A question: But is the reply about fasting?
The authority of Jesus
Then the disciples of John came to him, saying, “Why do we and the Pharisees fast, but your disciples do not fast?” And Jesus said to them, “Can the wedding guests mourn as long as the bridegroom is with them? The days will come when the bridegroom is taken away from them, and then they will fast. No one puts a piece of unshrunk cloth on an old garment, for the patch tears away from the garment, and a worse tear is made. Neither is new wine put into old wineskins. If it is, the skins burst and the wine is spilled and the skins are destroyed. But new wine is put into fresh wineskins, and so both are preserved.” — Matthew 9:14–17 ESVUK
This question about fasting comes in the second half of the second interlude in a section about Jesus performing miracles, the first part of that interlude was the call of Matthew. There are two questions raised in this interlude asked, the Pharisees were concerned that Jesus was mixing with the wrong sort of people and the disciples of John the Baptist asked why Jesus did not fast. Jesus’ answers to these questions tell us not only who Jesus was but also something about why he was doing what he was doing.
Jesus said, “Those who are well have no need of a physician, but those who are sick.” Matthew 9:12. The Pharisees complained because the people Jesus was eating with were sinners. Not that Jesus does not say that they are not sinners, nor does he turn on the Pharisees and say that they are sinners as well. He seems to be accepting that the Pharisees are well and the tax-collectors ill when he contrasts the well with the sick. What he does do is call himself a physician or doctor. The whole point is that Jesus is prioritising the worst. Jesus came for the worst people in society, The worse they were the more they need Jesus. Whenever we draw a line between ourselves and the wrong sort of people we can be sure that Jesus is on the other side of the line. That is where the church should be also, with the unworthy, unsuitable and dishonourable.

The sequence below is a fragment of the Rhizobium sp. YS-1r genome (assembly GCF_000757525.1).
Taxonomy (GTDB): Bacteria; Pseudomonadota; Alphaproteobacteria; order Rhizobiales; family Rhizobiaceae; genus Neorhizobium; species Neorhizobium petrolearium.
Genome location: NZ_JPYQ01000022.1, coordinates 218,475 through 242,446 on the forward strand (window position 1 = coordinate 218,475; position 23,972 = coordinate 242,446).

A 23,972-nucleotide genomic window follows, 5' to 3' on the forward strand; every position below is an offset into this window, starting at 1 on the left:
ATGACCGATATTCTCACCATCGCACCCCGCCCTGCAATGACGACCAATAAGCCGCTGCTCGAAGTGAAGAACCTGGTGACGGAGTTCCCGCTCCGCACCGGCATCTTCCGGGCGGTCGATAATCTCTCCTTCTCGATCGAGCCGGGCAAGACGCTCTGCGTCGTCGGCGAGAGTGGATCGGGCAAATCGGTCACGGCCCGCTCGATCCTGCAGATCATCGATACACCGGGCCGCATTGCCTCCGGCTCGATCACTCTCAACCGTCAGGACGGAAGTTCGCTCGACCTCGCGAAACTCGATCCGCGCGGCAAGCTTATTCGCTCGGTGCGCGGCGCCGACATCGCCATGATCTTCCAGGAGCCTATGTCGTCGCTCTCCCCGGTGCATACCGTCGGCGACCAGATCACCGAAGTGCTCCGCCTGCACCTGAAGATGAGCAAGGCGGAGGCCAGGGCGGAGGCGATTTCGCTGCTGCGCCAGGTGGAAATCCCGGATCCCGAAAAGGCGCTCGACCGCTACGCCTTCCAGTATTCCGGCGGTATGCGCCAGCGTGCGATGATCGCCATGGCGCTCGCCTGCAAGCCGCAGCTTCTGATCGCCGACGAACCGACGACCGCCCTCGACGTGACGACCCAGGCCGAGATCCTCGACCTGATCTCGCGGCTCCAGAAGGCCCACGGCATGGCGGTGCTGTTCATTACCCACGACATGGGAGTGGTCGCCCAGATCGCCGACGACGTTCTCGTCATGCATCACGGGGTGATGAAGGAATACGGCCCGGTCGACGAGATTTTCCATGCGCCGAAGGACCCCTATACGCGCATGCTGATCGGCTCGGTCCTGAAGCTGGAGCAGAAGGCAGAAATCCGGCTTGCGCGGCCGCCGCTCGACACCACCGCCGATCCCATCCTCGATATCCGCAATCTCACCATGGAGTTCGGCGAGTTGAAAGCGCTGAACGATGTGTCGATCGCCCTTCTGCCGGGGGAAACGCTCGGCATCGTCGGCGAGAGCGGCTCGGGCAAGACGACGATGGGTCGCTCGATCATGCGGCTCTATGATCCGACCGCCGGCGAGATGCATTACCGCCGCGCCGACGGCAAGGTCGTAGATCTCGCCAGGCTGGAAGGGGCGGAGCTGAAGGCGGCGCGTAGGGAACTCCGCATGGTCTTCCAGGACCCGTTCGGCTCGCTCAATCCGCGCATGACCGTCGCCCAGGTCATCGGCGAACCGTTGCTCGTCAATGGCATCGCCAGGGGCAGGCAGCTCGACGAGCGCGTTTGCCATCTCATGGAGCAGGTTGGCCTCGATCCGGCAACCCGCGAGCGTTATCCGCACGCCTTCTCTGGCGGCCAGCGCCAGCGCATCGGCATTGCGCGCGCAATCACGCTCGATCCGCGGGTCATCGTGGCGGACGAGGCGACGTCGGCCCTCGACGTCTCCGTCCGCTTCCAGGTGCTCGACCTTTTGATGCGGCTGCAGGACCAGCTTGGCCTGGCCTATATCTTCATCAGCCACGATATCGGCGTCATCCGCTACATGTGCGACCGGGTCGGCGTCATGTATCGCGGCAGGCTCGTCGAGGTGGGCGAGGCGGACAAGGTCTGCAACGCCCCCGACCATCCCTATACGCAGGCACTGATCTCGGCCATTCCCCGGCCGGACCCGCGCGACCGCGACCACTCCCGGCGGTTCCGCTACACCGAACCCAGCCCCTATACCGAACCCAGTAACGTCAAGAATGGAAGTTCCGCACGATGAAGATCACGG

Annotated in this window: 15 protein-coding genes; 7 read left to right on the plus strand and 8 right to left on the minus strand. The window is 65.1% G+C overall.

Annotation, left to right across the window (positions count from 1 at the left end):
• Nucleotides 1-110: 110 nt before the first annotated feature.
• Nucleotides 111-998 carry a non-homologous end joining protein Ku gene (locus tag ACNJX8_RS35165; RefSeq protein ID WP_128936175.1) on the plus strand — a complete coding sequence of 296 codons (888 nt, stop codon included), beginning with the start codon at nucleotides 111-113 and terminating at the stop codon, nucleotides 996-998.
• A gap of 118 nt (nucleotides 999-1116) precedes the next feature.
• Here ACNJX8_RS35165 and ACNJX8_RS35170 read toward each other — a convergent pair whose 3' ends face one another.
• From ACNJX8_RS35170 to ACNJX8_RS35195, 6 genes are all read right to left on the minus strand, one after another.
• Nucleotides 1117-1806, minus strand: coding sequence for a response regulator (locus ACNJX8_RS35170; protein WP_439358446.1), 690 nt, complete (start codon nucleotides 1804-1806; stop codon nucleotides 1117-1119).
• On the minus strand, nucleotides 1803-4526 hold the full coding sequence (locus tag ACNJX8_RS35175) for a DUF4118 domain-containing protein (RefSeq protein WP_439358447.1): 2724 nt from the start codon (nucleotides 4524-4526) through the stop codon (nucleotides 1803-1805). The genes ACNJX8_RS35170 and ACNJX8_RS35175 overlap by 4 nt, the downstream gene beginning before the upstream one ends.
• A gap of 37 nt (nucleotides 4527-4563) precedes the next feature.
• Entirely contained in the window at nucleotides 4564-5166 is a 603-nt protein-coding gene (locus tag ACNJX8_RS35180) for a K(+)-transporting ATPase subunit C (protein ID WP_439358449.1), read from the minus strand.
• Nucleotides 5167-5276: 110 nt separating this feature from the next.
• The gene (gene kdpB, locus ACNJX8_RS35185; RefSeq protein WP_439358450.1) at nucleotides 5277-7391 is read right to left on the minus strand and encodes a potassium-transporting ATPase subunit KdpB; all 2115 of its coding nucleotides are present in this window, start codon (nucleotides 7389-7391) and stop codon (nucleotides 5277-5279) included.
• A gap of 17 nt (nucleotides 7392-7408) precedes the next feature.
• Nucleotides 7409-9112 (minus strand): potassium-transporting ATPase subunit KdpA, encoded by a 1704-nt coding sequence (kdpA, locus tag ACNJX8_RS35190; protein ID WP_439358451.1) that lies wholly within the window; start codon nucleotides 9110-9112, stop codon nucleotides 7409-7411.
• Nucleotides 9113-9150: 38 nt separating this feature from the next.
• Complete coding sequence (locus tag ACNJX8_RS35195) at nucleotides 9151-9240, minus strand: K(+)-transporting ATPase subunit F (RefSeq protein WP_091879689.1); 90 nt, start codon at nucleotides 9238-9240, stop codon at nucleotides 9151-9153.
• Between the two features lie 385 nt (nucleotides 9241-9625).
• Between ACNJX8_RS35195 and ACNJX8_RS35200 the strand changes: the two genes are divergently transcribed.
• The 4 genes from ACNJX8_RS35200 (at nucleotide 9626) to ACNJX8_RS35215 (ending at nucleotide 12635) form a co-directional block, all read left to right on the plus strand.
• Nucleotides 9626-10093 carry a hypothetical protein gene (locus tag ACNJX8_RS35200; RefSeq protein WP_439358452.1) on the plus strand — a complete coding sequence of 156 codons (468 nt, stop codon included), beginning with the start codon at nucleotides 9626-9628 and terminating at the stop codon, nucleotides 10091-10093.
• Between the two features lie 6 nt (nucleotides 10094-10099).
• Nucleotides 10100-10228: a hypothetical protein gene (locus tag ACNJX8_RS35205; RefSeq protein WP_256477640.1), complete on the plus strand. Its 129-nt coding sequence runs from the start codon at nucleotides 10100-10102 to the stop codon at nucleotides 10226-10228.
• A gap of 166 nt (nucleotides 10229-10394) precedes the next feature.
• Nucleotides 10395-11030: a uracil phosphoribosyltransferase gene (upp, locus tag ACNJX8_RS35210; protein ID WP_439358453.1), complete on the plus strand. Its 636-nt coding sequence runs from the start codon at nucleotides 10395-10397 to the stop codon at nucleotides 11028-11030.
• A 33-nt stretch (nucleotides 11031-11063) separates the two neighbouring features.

Jesus as a bridegroom tells up that what we are talking about here is a love story. The Bible story starts with a wedding, between Adam and Eve. In the Old Testament, God is the Bridegroom and the nation of Israel is the bride. Saint Paul tells us that Jesus is the new Adam, there is a wedding between Jesus the bridegroom and the Church that is his bride. Of course, the disciples are not fasting, they are the bride with her husband at his wedding breakfast.
God is not a despot waiting for us to step out of line so that he can zap us. God is the lover of humankind. God’s love is being shown in that he cared for the world so much that he became one of us. Christmas is coming when we celebrate that God became human in Jesus in order to give himself for us, a supreme act of love.
You do not patch an old garment with new cloth. Certainly not, in my youth, when I frequently wore patched jeans, the cloth for the patches came from the less worn out parts of even older jeans which had been patched and were now beyond patching. Fortunately for me, this was the 1970s so wearing patched jeans was more a fashion statement than a sign of poverty.
Jesus is bringing something new, he is saying that he has not come to patch things up. Patching up is what the Jewish law with its sacrifices that needed repeating did, they just patched things up until next year. Jesus takes people who are worn out and in need of repair and makes them new. Jesus brings wholeness, not just a patch.
In biblical times wine was fermented in skins, not barrels. Skins would stretch as the fermentation occurred. Old skins were already fully stretched, with no more give in them they would split if reused. If we are to receive the new wine of God’s Holy Spirit we need to be flexible enough to allow him to work while still remembering the old stuff that God did in your life last year or even yesterday.
Are you flexible enough?
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